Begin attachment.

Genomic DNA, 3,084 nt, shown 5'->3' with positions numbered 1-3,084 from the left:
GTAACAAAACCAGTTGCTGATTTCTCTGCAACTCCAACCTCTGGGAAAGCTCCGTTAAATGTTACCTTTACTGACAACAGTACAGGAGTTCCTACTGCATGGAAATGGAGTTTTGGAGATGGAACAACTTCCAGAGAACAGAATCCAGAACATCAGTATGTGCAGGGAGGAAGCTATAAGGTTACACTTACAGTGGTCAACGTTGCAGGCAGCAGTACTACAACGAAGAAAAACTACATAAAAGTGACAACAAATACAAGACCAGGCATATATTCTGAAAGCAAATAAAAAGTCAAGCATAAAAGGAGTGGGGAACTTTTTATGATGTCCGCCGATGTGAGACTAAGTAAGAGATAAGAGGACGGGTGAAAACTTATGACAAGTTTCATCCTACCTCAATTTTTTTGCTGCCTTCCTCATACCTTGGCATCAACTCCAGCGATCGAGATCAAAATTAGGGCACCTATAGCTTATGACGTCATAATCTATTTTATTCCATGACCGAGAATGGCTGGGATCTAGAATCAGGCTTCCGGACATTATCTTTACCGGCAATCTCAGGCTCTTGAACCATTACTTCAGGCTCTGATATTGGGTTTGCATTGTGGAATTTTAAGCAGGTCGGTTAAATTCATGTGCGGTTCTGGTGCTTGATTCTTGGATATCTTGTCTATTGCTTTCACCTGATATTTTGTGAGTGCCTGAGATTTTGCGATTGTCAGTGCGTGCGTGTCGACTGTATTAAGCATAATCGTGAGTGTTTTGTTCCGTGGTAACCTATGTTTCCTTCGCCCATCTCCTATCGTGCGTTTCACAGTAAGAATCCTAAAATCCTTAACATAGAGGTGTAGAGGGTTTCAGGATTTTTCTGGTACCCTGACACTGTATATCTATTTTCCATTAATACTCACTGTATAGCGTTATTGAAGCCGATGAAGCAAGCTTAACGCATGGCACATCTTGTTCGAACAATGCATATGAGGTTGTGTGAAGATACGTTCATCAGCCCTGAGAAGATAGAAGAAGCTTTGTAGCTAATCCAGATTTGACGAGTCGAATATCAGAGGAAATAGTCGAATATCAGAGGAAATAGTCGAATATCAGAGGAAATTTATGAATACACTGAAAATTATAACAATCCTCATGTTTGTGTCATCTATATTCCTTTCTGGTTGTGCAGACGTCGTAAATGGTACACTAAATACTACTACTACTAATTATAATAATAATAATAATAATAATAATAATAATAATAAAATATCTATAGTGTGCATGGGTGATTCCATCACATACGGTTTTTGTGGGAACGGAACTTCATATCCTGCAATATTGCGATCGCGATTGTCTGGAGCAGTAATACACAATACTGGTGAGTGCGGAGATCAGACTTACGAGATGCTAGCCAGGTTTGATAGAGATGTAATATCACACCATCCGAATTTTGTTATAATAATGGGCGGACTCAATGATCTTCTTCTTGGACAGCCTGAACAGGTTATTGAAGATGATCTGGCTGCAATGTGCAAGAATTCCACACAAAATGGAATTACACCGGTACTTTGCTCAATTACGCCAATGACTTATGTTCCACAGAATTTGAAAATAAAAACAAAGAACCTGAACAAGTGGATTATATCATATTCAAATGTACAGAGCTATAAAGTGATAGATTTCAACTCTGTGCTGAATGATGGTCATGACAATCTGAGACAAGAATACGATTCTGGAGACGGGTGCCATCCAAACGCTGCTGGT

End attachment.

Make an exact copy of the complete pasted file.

Genomic DNA, 3,084 nt, shown 5'->3' with positions numbered 1-3,084 from the left:
GTAACAAAACCAGTTGCTGATTTCTCTGCAACTCCAACCTCTGGGAAAGCTCCGTTAAATGTTACCTTTACTGACAACAGTACAGGAGTTCCTACTGCATGGAAATGGAGTTTTGGAGATGGAACAACTTCCAGAGAACAGAATCCAGAACATCAGTATGTGCAGGGAGGAAGCTATAAGGTTACACTTACAGTGGTCAACGTTGCAGGCAGCAGTACTACAACGAAGAAAAACTACATAAAAGTGACAACAAATACAAGACCAGGCATATATTCTGAAAGCAAATAAAAAGTCAAGCATAAAAGGAGTGGGGAACTTTTTATGATGTCCGCCGATGTGAGACTAAGTAAGAGATAAGAGGACGGGTGAAAACTTATGACAAGTTTCATCCTACCTCAATTTTTTTGCTGCCTTCCTCATACCTTGGCATCAACTCCAGCGATCGAGATCAAAATTAGGGCACCTATAGCTTATGACGTCATAATCTATTTTATTCCATGACCGAGAATGGCTGGGATCTAGAATCAGGCTTCCGGACATTATCTTTACCGGCAATCTCAGGCTCTTGAACCATTACTTCAGGCTCTGATATTGGGTTTGCATTGTGGAATTTTAAGCAGGTCGGTTAAATTCATGTGCGGTTCTGGTGCTTGATTCTTGGATATCTTGTCTATTGCTTTCACCTGATATTTTGTGAGTGCCTGAGATTTTGCGATTGTCAGTGCGTGCGTGTCGACTGTATTAAGCATAATCGTGAGTGTTTTGTTCCGTGGTAACCTATGTTTCCTTCGCCCATCTCCTATCGTGCGTTTCACAGTAAGAATCCTAAAATCCTTAACATAGAGGTGTAGAGGGTTTCAGGATTTTTCTGGTACCCTGACACTGTATATCTATTTTCCATTAATACTCACTGTATAGCGTTATTGAAGCCGATGAAGCAAGCTTAACGCATGGCACATCTTGTTCGAACAATGCATATGAGGTTGTGTGAAGATACGTTCATCAGCCCTGAGAAGATAGAAGAAGCTTTGTAGCTAATCCAGATTTGACGAGTCGAATATCAGAGGAAATAGTCGAATATCAGAGGAAATAGTCGAATATCAGAGGAAATTTATGAATACACTGAAAATTATAACAATCCTCATGTTTGTGTCATCTATATTCCTTTCTGGTTGTGCAGACGTCGTAAATGGTACACTAAATACTACTACTACTAATTATAATAATAATAATAATAATAATAATAATAATAATAAAATATCTATAGTGTGCATGGGTGATTCCATCACATACGGTTTTTGTGGGAACGGAACTTCATATCCTGCAATATTGCGATCGCGATTGTCTGGAGCAGTAATACACAATACTGGTGAGTGCGGAGATCAGACTTACGAGATGCTAGCCAGGTTTGATAGAGATGTAATATCACACCATCCGAATTTTGTTATAATAATGGGCGGACTCAATGATCTTCTTCTTGGACAGCCTGAACAGGTTATTGAAGATGATCTGGCTGCAATGTGCAAGAATTCCACACAAAATGGAATTACACCGGTACTTTGCTCAATTACGCCAATGACTTATGTTCCACAGAATTTGAAAATAAAAACAAAGAACCTGAACAAGTGGATTATATCATATTCAAATGTACAGAGCTATAAAGTGATAGATTTCAACTCTGTGCTGAATGATGGTCATGACAATCTGAGACAAGAATACGATTCTGGAGACGGGTGCCATCCAAACGCTGCTGGT